The BMA and the BDA have both flagged up the rock-bottom morale and problems in recruiting and retaining young professionals in primary care. There is a recognised crisis in medical GP recruitment and a less well acknowledged pending crisis in primary dental care – which the BDA has highlighted in its public response to the DDRB announcement.

The BMA’s hard-hitting document, Saving General Practice, outlined the worsening of the medical GP situation, its unsustainability, the need for urgent action and the likely consequences of inaction. The Government has pledged to increase investment into medical GPs by £2.4 billion a year over the next three years, and as one part of this multi-pronged plan to address the crisis, the Government is aiming to roll out NHS indemnity for NHS GPs in just over six months’ time. Given that dental indemnity costs have risen faster than GP indemnity costs, and quite a lot of dentists are already paying more than the average GP, the BDA called for the same subsidy to be extended to GDPs. Which became one of those occasions when the door was rapidly shut and bolted. Money is flowing, but not in the direction of GDPs, and whenever money is directed elsewhere, the prospects for dentistry deteriorate further because you can’t spend the same money twice.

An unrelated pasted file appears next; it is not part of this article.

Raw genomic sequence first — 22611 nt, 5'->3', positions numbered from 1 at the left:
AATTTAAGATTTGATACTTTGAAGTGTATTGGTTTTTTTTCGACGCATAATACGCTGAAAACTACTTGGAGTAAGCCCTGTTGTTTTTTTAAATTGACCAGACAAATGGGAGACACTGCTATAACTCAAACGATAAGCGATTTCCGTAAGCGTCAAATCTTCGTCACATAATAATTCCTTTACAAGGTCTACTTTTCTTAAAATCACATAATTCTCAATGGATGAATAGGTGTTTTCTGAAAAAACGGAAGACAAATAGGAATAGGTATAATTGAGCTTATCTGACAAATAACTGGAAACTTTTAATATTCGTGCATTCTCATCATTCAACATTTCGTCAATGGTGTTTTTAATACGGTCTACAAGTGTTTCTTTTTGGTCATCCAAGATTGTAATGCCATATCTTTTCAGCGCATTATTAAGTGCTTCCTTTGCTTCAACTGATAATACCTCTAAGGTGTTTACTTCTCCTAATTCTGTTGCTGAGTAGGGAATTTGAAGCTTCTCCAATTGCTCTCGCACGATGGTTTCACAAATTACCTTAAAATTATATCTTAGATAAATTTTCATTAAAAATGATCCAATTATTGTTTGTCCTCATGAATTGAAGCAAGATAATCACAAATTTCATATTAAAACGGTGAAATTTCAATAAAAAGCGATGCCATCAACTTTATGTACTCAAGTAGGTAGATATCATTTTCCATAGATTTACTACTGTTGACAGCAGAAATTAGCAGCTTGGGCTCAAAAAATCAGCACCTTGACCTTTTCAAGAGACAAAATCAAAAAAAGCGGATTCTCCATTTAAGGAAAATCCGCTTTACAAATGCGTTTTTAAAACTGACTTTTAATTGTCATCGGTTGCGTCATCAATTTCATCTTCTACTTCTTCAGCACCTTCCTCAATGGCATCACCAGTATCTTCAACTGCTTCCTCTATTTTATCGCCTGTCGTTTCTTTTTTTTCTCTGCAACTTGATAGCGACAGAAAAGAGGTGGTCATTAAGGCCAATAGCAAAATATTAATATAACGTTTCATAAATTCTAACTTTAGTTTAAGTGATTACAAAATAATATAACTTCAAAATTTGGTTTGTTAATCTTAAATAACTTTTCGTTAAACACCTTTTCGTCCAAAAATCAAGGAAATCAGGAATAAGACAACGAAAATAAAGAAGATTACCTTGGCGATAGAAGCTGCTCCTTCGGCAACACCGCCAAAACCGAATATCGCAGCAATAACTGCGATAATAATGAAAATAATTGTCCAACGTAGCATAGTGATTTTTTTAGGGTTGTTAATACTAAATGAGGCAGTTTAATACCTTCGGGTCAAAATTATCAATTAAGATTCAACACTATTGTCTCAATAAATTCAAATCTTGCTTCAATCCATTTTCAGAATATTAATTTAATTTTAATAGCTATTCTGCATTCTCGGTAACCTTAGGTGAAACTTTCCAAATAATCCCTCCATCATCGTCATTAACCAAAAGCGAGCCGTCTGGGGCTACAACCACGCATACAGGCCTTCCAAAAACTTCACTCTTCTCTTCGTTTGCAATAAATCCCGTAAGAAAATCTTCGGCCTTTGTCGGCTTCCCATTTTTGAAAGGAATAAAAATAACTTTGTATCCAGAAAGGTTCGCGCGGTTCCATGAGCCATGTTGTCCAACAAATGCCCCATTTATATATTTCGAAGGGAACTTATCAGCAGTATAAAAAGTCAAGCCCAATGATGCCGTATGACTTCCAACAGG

The charges that patients pay to receive some kinds of NHS care, but not others, are another glaring anomaly. The part of your body involved, and what is wrong with it, creates a bizarre anatomo-fiscal lottery. Subject to some exemptions and targeted financial subsidy arrangements, patients pay for eye tests and glasses, for dental treatment, wigs and prescriptions – but not to see a GP or visit a hospital or to be collected and transported in an ambulance. These ‘core’ parts of the health service remain free at the point of use, as originally intended and as still regularly (and mistakenly) quoted by ill-briefed politicians in respect of the entire NHS.

And yet rubbing shoulders with a free GP, ambulance and hospital service we have a social care service that is means tested, and publicly funded only in very particular circumstances. In the case of dentistry and prescription charges, many patients pay more than the actual cost of what they are receiving.

A drop in the ocean

When a drop of water falls into an ocean, it quickly loses its individual identity. In fact, the drop of water no longer exists, other than as part of the ocean. So it is with dentistry, when it becomes subsumed within the massiveness that is healthcare.